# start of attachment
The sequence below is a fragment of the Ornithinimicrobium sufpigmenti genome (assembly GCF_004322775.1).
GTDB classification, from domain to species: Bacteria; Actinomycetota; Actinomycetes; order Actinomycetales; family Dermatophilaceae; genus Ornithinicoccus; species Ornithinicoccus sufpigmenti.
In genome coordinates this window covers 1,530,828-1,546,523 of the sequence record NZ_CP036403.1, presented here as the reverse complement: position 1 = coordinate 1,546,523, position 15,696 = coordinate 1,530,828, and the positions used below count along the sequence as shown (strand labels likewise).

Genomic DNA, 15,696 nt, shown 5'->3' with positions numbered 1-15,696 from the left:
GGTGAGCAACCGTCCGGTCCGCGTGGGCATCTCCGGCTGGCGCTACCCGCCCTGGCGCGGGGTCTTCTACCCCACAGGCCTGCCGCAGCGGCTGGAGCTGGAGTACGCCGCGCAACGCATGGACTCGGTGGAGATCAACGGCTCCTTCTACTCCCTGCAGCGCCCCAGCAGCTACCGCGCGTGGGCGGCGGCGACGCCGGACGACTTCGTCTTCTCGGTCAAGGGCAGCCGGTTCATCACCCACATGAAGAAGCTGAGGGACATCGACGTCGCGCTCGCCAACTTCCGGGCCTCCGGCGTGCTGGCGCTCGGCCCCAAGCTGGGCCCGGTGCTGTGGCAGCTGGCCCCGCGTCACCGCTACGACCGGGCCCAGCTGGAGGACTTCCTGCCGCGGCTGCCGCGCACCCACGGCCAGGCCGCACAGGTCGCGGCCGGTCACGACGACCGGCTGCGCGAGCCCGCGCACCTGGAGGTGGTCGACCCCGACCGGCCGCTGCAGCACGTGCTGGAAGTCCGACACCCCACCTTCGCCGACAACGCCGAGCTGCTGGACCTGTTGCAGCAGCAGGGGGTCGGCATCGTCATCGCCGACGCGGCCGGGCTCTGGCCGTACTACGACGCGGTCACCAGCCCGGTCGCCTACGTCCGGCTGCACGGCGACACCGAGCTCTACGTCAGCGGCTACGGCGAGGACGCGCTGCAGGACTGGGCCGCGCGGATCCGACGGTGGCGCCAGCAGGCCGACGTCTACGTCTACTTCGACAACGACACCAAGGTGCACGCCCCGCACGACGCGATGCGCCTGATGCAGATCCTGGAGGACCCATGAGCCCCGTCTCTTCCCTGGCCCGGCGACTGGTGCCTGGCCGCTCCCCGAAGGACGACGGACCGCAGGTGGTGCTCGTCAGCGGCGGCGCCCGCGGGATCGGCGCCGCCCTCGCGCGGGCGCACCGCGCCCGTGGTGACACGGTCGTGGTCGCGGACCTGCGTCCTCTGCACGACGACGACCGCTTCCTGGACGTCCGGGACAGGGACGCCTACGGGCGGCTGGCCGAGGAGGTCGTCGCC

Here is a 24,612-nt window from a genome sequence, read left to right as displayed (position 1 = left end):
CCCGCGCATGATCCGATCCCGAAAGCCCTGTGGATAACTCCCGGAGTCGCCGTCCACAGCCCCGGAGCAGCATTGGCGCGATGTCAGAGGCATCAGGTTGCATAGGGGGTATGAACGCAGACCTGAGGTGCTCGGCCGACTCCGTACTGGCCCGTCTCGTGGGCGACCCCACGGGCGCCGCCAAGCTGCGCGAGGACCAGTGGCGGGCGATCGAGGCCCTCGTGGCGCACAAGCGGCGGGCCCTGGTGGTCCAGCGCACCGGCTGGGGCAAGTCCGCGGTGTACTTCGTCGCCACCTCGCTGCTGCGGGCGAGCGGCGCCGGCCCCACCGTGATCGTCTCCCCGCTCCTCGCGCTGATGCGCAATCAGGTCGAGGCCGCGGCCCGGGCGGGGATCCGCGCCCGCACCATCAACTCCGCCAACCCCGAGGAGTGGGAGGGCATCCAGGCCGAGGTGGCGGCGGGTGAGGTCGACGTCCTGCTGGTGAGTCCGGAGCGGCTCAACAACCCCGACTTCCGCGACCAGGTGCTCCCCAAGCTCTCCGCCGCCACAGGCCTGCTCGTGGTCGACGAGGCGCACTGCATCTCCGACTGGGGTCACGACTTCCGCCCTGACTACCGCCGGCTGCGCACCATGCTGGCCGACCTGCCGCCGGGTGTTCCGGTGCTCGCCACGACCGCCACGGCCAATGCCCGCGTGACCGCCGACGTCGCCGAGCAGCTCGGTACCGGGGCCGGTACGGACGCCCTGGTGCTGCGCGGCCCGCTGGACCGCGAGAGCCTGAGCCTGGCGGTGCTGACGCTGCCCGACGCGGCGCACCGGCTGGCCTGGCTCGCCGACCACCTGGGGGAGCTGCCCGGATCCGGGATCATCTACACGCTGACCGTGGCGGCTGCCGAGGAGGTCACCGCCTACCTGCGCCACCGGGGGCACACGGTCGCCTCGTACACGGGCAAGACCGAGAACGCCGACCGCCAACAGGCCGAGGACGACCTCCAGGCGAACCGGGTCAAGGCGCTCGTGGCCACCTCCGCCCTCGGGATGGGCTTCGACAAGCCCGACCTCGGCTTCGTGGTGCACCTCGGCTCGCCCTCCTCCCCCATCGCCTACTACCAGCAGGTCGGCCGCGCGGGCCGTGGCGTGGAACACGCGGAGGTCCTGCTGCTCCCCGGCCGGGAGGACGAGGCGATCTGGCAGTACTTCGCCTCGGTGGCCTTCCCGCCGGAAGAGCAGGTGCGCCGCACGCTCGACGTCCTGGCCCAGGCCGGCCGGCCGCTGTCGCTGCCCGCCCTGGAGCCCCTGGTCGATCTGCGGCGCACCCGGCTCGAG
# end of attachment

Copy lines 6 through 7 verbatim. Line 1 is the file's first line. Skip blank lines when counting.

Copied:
Here is a 24,612-nt window from a genome sequence, read left to right as displayed (position 1 = left end):
CCCGCGCATGATCCGATCCCGAAAGCCCTGTGGATAACTCCCGGAGTCGCCGTCCACAGCCCCGGAGCAGCATTGGCGCGATGTCAGAGGCATCAGGTTGCATAGGGGGTATGAACGCAGACCTGAGGTGCTCGGCCGACTCCGTACTGGCCCGTCTCGTGGGCGACCCCACGGGCGCCGCCAAGCTGCGCGAGGACCAGTGGCGGGCGATCGAGGCCCTCGTGGCGCACAAGCGGCGGGCCCTGGTGGTCCAGCGCACCGGCTGGGGCAAGTCCGCGGTGTACTTCGTCGCCACCTCGCTGCTGCGGGCGAGCGGCGCCGGCCCCACCGTGATCGTCTCCCCGCTCCTCGCGCTGATGCGCAATCAGGTCGAGGCCGCGGCCCGGGCGGGGATCCGCGCCCGCACCATCAACTCCGCCAACCCCGAGGAGTGGGAGGGCATCCAGGCCGAGGTGGCGGCGGGTGAGGTCGACGTCCTGCTGGTGAGTCCGGAGCGGCTCAACAACCCCGACTTCCGCGACCAGGTGCTCCCCAAGCTCTCCGCCGCCACAGGCCTGCTCGTGGTCGACGAGGCGCACTGCATCTCCGACTGGGGTCACGACTTCCGCCCTGACTACCGCCGGCTGCGCACCATGCTGGCCGACCTGCCGCCGGGTGTTCCGGTGCTCGCCACGACCGCCACGGCCAATGCCCGCGTGACCGCCGACGTCGCCGAGCAGCTCGGTACCGGGGCCGGTACGGACGCCCTGGTGCTGCGCGGCCCGCTGGACCGCGAGAGCCTGAGCCTGGCGGTGCTGACGCTGCCCGACGCGGCGCACCGGCTGGCCTGGCTCGCCGACCACCTGGGGGAGCTGCCCGGATCCGGGATCATCTACACGCTGACCGTGGCGGCTGCCGAGGAGGTCACCGCCTACCTGCGCCACCGGGGGCACACGGTCGCCTCGTACACGGGCAAGACCGAGAACGCCGACCGCCAACAGGCCGAGGACGACCTCCAGGCGAACCGGGTCAAGGCGCTCGTGGCCACCTCCGCCCTCGGGATGGGCTTCGACAAGCCCGACCTCGGCTTCGTGGTGCACCTCGGCTCGCCCTCCTCCCCCATCGCCTACTACCAGCAGGTCGGCCGCGCGGGCCGTGGCGTGGAACACGCGGAGGTCCTGCTGCTCCCCGGCCGGGAGGACGAGGCGATCTGGCAGTACTTCGCCTCGGTGGCCTTCCCGCCGGAAGAGCAGGTGCGCCGCACGCTCGACGTCCTGGCCCAGGCCGGCCGGCCGCTGTCGCTGCCCGCCCTGGAGCCCCTGGTCGATCTGCGGCGCACCCGGCTCGAG